The equestrian turns 67 on Dec. 1 and is appearing in her sixth Olympic Games (the first female Australian athlete to achieve the feat), having debuted in Atlanta in 1996. Competing in both Dressage Individual and Dressage Team events, her highest Olympic placement in the former was 24th place (1996) and, in the latter, sixth place (2000).
Andrew Hoy, 62
You could call Mary Hanna’s fellow Australian equestrian Andrew Hoy, 62, the Aussie Ironman. That’s because he’s competing in his eighth Olympics this year — a record for his nation.
That streak — which, remarkably, stretches back to the 1984 Los Angeles Olympics — includes three straight gold medals in Barcelona (1992), Atlanta (1996) and Sydney (2000) in the Team Eventing competition, as well as a silver medal in Sydney in the Individual Eventing competition.
Hoy, who’s received induction into the Sport Australia Hall of Fame (2001) and the Equestrian Australia Hall of Fame (2015), noted that, at this point in his career, he feels as prepared as ever to compete against the world’s best.
“I have the best horse power I believe that I’ve ever had, the best number of horses coming on that I’ve ever had in my career and that is something that is very special,” he said in an interview posted to his Olympic bio. “I might be getting older but I am enjoying eventing even more. I’m never thinking, ‘Well, I’m now at this age, I should start thinking of retiring.’ I’m always looking towards the next thing.”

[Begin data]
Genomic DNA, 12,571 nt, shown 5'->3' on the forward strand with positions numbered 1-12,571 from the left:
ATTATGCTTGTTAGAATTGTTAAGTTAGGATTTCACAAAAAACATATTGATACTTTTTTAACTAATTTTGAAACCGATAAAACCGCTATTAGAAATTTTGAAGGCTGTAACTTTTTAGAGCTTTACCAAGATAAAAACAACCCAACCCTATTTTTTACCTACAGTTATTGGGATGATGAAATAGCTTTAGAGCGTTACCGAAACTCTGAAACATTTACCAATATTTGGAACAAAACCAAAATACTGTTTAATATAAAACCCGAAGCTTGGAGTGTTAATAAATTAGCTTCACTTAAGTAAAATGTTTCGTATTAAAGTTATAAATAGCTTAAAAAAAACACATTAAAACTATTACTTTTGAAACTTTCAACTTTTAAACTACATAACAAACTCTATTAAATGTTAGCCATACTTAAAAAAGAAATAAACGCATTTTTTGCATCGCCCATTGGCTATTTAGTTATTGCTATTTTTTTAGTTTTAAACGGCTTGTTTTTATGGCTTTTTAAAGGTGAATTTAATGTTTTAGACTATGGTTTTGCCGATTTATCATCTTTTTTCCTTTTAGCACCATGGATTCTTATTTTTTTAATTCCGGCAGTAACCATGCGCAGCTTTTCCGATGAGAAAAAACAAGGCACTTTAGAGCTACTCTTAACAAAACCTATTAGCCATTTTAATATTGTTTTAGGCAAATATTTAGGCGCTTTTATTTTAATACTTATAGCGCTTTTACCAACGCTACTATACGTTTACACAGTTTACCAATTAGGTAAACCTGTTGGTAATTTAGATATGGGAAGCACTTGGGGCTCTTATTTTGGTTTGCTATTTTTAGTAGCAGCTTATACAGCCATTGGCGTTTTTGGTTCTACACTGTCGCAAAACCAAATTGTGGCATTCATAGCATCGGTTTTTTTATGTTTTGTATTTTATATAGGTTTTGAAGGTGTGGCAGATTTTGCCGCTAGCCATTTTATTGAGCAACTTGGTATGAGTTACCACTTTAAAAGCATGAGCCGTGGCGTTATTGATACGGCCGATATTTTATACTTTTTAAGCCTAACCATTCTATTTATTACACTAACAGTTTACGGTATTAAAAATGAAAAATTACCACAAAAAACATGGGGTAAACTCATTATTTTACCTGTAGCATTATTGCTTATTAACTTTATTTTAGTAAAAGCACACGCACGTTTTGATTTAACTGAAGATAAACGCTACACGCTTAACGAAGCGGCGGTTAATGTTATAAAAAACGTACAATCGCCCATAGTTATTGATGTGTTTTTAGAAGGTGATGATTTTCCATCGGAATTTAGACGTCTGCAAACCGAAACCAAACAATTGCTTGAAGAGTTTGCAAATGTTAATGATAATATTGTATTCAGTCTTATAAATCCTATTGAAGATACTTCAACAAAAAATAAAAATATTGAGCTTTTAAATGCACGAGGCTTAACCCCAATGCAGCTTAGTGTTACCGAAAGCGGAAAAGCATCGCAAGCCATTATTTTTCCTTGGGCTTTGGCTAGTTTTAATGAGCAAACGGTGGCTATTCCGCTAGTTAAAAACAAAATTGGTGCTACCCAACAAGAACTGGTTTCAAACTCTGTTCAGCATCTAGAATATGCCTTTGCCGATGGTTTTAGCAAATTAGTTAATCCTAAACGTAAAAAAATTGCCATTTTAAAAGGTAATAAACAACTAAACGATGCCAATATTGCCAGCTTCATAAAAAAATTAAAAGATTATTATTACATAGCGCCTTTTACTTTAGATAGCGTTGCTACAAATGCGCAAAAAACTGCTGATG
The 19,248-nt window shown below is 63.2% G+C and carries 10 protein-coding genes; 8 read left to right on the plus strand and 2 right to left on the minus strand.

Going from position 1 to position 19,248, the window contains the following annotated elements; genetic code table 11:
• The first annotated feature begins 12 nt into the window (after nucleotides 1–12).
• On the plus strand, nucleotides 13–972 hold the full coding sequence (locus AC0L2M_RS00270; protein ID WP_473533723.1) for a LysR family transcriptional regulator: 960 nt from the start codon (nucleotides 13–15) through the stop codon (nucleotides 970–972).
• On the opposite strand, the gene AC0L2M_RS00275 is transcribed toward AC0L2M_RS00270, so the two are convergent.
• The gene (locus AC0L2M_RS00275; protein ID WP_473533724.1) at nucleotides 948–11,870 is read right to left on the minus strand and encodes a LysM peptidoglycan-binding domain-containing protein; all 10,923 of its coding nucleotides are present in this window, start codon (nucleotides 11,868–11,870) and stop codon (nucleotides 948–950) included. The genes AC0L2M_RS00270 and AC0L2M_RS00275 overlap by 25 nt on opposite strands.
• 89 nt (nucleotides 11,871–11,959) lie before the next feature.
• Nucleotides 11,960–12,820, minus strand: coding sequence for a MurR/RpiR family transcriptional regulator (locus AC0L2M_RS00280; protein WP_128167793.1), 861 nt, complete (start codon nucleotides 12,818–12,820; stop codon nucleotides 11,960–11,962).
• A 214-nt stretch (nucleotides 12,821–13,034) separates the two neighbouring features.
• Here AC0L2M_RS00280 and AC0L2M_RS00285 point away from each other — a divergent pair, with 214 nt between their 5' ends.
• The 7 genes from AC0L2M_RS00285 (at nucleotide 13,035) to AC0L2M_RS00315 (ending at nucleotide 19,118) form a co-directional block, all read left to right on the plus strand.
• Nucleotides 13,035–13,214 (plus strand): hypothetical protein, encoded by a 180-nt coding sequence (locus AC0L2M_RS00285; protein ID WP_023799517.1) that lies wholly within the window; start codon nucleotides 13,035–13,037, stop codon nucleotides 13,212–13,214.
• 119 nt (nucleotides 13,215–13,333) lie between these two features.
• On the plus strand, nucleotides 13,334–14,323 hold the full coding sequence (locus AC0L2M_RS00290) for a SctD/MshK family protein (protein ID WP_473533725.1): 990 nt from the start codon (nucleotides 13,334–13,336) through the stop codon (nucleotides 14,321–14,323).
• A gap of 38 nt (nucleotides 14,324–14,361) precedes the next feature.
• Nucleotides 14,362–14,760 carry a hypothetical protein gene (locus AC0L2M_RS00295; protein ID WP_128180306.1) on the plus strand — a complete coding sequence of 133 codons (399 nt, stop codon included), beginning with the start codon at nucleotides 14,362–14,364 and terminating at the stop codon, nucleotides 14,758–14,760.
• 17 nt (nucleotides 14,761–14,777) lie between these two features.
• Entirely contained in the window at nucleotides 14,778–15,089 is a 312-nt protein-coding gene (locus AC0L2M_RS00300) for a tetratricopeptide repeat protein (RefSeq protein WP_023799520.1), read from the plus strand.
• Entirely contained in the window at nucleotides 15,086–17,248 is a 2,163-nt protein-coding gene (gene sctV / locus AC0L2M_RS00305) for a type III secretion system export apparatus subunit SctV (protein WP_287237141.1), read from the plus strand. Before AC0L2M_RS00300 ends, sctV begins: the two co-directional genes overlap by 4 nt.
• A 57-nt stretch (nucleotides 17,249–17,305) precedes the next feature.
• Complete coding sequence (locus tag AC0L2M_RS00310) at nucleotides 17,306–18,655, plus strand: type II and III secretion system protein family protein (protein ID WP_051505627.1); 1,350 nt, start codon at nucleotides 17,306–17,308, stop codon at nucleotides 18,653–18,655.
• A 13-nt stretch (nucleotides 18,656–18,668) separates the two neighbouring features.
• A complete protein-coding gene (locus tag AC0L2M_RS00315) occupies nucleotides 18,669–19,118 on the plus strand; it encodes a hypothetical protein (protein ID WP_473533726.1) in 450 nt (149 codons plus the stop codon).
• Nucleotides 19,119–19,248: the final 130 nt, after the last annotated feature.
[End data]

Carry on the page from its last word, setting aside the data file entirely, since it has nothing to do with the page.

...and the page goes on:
Santiago Raul Lange, 59
At the Rio de Janeiro Olympics in 2016, Santiago Raul Lange and his sailing partner Cecilia Carranza Saroli became the first Argentinian team to ever win a gold medal for sailing. Not bad considering, just one year prior, a cancer diagnosis led to doctors removing 80 percent of Lange’s left lung.
This year, the 59-year-old returns to Olympic competition for the seventh time, boasting two previous bronze medals (in Sailing – Tornado) in 2004 and 2008 alongside his gold.
In an interview posted on his Olympic bio, Lange likened his cancer battle to navigating a ship.
“I was in a storm in the middle of the sea and I couldn’t get off the ship. A reality that had to be lived,” he explained. “The operation, somehow, motivated me to go to Rio de Janeiro. I was fortunate that the 2016 Olympics were held within a year. My mind wasn’t caught by cancer or surgery, but I was looking forward to the competition.”
Lange originally retired after the 2016 Olympics but came back for 2020 (where he and Saroli served as the Argentinian flag bearers at the opening ceremonies) and hasn’t ruled out an appearance in the 2024 Games in Paris.